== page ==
# standard curve - normalization - (Mar/21/2007 )

hi everybody
I'm new in this forum and i hope someone can help me! i'm doing ChIP for histone modifications and then i'm analyzing the sample by qRT-PCR ( Sybr green). My (big) problem is how to normalize my sample....someone told me to use the delta-deltaCt method, someone else told me to use the standard curve......now i do the standard curve for each IPed sample with its input and i normalize this value for the housekeeping gene....does it sound correct?
laura

-lauraO-

QUOTE (lauraO @ Mar 22 2007, 12:42 AM)
hi everybody
I'm new in this forum and i hope someone can help me! i'm doing ChIP for histone modifications and then i'm analyzing the sample by qRT-PCR ( Sybr green). My (big) problem is how to normalize my sample....someone told me to use the delta-deltaCt method, someone else told me to use the standard curve......now i do the standard curve for each IPed sample with its input and i normalize this value for the housekeeping gene....does it sound correct?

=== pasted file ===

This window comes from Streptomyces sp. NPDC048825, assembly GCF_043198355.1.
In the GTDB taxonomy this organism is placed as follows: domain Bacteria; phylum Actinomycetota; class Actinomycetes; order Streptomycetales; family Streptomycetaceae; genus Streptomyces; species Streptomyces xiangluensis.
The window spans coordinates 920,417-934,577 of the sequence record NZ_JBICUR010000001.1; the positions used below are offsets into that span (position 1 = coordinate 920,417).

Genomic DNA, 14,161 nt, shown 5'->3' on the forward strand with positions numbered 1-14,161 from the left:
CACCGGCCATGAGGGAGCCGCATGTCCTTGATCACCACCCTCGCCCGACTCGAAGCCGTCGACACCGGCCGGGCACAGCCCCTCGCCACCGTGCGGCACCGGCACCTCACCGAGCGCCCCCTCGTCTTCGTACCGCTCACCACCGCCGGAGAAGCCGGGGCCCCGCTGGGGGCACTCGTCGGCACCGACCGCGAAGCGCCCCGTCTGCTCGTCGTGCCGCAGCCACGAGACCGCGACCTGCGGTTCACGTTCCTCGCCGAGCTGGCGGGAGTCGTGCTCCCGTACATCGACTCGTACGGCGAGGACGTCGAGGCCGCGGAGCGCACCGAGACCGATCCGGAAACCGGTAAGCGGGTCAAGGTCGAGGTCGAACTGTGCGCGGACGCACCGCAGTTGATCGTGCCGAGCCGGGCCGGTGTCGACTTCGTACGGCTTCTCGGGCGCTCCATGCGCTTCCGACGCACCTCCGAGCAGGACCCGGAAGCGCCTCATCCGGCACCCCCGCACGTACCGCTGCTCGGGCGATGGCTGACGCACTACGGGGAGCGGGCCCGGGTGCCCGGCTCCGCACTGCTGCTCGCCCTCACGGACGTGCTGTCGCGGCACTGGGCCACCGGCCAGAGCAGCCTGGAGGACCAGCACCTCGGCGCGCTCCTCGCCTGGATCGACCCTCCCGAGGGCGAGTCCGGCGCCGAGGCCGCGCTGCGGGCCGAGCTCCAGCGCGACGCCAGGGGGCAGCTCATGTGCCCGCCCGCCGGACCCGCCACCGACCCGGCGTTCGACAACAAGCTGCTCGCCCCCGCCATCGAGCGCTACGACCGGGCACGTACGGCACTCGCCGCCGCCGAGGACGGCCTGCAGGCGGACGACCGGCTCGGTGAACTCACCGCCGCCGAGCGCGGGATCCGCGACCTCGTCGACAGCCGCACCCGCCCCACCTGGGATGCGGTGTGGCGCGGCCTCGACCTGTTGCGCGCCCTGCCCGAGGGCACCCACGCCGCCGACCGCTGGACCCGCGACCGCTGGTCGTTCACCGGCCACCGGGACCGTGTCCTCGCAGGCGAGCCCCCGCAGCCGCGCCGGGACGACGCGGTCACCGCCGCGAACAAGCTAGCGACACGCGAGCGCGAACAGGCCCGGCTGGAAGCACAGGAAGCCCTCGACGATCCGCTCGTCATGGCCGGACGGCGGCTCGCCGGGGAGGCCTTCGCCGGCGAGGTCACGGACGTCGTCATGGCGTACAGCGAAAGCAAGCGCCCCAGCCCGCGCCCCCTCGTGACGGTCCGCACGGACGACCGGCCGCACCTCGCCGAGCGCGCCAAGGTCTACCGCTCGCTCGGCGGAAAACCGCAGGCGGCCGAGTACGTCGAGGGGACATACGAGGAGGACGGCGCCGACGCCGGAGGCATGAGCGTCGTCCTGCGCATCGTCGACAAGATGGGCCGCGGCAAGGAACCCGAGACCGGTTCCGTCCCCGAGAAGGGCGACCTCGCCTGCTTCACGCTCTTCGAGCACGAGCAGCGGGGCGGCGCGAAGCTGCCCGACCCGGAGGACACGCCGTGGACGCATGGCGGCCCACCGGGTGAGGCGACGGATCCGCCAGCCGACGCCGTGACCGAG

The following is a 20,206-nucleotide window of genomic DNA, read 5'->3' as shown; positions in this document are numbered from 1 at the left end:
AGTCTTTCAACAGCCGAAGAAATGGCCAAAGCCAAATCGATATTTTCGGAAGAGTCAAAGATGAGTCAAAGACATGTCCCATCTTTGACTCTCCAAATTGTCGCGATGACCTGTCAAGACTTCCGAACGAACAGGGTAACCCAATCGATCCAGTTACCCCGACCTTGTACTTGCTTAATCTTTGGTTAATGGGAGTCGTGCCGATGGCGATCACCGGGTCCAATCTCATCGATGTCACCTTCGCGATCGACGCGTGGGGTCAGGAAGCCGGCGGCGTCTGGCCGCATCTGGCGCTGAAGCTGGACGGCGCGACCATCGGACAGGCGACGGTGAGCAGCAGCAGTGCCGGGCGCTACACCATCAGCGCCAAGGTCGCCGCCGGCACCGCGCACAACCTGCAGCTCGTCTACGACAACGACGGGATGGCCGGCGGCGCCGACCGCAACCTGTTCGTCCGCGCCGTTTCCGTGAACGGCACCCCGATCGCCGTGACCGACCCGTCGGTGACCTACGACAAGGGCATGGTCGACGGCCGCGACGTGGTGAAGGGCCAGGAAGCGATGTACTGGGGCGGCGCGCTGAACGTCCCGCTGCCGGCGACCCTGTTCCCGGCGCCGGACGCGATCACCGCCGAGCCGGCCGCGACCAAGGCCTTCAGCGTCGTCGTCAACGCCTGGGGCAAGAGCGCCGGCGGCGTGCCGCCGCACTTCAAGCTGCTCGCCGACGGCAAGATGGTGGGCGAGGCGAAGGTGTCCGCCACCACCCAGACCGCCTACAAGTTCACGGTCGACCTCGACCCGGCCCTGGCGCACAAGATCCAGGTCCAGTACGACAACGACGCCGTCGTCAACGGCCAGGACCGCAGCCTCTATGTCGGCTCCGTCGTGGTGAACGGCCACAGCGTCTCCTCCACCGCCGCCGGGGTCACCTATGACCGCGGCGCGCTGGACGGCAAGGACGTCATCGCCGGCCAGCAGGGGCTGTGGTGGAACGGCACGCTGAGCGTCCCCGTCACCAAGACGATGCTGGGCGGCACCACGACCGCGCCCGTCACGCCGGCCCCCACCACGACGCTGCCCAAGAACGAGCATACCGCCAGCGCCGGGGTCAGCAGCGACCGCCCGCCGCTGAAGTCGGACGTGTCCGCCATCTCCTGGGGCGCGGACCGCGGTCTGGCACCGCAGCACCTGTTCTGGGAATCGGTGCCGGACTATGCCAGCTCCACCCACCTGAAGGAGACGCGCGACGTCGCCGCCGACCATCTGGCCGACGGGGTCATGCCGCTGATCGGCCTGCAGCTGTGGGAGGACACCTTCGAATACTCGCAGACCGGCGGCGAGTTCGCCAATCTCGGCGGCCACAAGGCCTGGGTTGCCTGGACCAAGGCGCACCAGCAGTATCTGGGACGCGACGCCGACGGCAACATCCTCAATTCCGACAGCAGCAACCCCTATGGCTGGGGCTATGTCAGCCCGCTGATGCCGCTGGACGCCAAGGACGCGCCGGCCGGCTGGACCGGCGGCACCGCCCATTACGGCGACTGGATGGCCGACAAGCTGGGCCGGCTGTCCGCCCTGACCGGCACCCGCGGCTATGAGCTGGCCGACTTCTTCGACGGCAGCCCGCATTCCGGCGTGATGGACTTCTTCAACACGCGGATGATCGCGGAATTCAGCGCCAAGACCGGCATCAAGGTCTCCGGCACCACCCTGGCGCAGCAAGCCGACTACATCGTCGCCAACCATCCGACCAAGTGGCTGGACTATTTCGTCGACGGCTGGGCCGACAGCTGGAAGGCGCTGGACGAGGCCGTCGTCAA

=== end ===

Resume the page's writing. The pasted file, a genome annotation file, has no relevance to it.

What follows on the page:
laura

May I know what's ChIP?
But anyway, generally for normalizations you have to use housekeeping genes, and depending on a lot of other factors, you can choose to use any of the 3 most often used relative quantitation methods: delta delta CT, standard curve and Pfaffl method. The delta delta CT assumes that your amplification efficiencies for both target gene and housekeeping gene must be similar so that only the Cts are compared.
The standard curve and Pfaffl method are quite similar in that you need to run standard curves, but for the Pfaffl method you don't need to include the standard curves for each run you do. So using the Pfaffl method, you do a standard curve in triplicate of a normal, untreated sample with the housekeeping and target gene respectively. Take the efficiency. Then run your untreated and treated for each primer set. Take the Cts. Using his mathematical formula you can then get the fold change of your target gene in treated sample and untreated sample.

Chris

-chris_sylim02-